pander

1 of 2

verb

pan·​der ˈpan-dər How to pronounce pander (audio)
pandered; pandering ˈpan-d(ə-)riŋ How to pronounce pander (audio)

intransitive verb

: to act as a pander
especially : to provide gratification for others' desires
films that pander to the basest emotions
… used his brilliant gifts to pander to popular taste. Hubert Saal
panderer noun

pander

2 of 2

noun

1
a
: a go-between in love intrigues
b
: pimp
2
: someone who caters to or exploits the weaknesses of others

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Distinctive Meanings of Procure

Procure, like many other English words, has a split personality. On the one hand, it may carry a perfectly benign meaning, such as "to obtain" (“she procured supplies”) or "to bring about" (“the settlement was successfully procured”). On the other hand, it has long been used in the specific sense of obtaining someone for, or bringing about, sexually promiscuous purposes. In this regard it is similar to the word pander, which entered the English language with the innocent meaning “a go-between in love intrigues” (the word comes from the name Pandare, a character in Chaucer’s poem Troilus and Criseyde who facilitates the affair between the titular characters), and soon after took on the meaning “pimp.”

Example Sentences

Noun an arrest record that revealed that he had variously been a pander, a pickpocket, and a drug dealer
Recent Examples on the Web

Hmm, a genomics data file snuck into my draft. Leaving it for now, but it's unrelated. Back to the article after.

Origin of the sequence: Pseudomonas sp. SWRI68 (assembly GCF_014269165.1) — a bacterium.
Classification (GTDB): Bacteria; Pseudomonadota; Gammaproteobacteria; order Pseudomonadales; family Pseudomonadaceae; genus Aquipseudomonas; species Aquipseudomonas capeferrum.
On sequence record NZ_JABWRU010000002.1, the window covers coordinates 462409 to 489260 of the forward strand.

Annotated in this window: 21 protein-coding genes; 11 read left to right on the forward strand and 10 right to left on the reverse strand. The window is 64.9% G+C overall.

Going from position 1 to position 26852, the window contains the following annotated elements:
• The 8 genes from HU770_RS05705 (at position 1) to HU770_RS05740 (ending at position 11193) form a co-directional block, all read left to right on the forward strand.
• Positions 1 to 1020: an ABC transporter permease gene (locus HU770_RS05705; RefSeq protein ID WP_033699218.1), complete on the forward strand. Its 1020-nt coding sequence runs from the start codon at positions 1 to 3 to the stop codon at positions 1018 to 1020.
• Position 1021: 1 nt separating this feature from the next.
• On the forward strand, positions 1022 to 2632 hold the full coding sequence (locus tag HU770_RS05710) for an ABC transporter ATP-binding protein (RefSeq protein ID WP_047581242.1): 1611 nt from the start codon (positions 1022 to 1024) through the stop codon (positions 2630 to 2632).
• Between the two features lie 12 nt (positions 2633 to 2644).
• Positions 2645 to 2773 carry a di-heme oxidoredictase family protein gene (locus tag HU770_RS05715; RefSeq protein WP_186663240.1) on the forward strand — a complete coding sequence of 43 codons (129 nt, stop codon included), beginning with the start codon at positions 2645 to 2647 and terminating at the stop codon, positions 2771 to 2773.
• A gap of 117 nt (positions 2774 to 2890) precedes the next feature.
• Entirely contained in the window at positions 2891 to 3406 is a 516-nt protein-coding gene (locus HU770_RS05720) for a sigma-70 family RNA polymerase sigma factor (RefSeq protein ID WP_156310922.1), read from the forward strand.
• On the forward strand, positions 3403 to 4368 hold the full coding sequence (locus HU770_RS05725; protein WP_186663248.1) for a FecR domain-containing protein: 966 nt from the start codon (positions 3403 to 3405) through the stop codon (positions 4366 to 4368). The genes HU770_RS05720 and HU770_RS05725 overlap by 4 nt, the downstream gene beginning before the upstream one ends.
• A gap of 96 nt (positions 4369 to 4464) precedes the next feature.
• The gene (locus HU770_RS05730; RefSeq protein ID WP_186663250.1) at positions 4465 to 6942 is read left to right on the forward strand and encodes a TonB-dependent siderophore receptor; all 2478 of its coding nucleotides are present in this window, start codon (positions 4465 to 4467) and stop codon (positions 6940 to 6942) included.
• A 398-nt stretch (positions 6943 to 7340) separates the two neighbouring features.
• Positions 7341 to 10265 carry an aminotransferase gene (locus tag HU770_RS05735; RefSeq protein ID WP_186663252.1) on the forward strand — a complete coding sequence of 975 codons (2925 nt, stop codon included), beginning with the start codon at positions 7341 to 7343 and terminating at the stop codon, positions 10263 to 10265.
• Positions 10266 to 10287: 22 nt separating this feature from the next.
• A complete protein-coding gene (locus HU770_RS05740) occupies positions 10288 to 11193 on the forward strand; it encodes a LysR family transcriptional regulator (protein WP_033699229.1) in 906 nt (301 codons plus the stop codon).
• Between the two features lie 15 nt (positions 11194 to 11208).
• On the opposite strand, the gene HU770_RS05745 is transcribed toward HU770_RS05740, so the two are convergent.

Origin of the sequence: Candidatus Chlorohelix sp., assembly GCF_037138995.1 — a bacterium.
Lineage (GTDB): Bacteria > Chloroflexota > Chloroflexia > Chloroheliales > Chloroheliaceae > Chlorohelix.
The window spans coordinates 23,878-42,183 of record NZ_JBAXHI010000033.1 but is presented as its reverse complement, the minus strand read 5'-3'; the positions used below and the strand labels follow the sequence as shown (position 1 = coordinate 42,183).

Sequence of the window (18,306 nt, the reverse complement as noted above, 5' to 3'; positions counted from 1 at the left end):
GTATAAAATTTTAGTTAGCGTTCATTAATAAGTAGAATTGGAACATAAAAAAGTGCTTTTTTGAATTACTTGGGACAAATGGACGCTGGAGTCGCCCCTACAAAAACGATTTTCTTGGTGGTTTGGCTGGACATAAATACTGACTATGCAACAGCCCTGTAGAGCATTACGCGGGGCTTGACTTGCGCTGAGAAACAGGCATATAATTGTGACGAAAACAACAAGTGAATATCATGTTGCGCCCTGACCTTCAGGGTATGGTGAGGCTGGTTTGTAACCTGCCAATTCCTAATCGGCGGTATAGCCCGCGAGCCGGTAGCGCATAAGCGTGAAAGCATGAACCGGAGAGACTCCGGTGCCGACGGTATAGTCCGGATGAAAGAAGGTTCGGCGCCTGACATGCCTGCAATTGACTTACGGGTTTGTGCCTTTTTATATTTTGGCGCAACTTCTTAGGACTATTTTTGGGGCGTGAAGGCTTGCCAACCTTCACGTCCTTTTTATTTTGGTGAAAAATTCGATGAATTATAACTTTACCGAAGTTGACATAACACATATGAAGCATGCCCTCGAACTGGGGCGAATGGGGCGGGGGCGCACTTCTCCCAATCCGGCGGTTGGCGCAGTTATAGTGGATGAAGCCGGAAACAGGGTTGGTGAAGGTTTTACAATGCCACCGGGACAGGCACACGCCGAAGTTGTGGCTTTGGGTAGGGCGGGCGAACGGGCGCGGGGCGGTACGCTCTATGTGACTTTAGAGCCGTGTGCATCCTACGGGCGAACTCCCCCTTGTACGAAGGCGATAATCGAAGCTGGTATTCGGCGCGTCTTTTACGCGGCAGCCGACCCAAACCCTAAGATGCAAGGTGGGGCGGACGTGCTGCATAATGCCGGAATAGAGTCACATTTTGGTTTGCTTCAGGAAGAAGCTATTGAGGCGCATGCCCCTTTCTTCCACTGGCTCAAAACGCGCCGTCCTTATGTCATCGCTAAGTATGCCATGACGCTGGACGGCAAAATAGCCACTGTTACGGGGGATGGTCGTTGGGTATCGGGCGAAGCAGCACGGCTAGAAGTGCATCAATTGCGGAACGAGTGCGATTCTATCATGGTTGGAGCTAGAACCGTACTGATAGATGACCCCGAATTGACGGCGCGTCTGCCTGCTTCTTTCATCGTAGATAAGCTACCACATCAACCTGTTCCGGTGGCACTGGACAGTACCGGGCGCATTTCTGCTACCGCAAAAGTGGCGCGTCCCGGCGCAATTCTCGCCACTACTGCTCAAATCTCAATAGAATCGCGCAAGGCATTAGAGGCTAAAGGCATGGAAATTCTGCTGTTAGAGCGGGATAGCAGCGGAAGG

Verb
LaRose said the reorganization isn’t a way to pander to those views, which have included conspiracy theories in pro-Trump circles about Ohio’s 2020 election, even though Trump won the state by 8 points. Andrew J. Tobias, cleveland, 5 Oct. 2022 Far-right and authoritarian regimes were able to seize on these divisions, and on the disruptions caused by World War I and the Great Depression, to pander to voters unsatisfied with the current order and eager for a change, according to Florea. Bytristan Bove, Fortune, 2 Oct. 2022 With a razor-thin Democratic majority in the Senate, many felt Manchin was holding life-saving action on the climate crisis hostage to pander to fossil fuel interests, the energy status quo and the coal and gas-based economy of his home state. Joan Meiners, The Arizona Republic, 4 Aug. 2022 It’s that this film seemingly treats Austen fans with disdain while attempting to pander to them. Kathleen Walsh, Glamour, 27 July 2022 There’s an audacity here: meandering adolescence as rich, worthwhile subject; an unwillingness to pander to the reader’s longing for plot. Los Angeles Times, 19 May 2022 People would still be tempted to pander to fear and anger to try to get retweets. Timothy B. Lee, Ars Technica, 26 Apr. 2022 Indeed, neither candidate seemed eager to pander in any flagrant way to voters who had supported far-left candidate Jean-Luc Mélenchon in the first round. Arthur Goldhammer, The New Republic, 21 Apr. 2022 Today, the way to get your Average Joe or Jane to tune in to the Oscars is not to pander to him or her with an award decided on Twitter or with presenters from walks of life unrelated to the movies. Scott Feinberg, The Hollywood Reporter, 6 Apr. 2022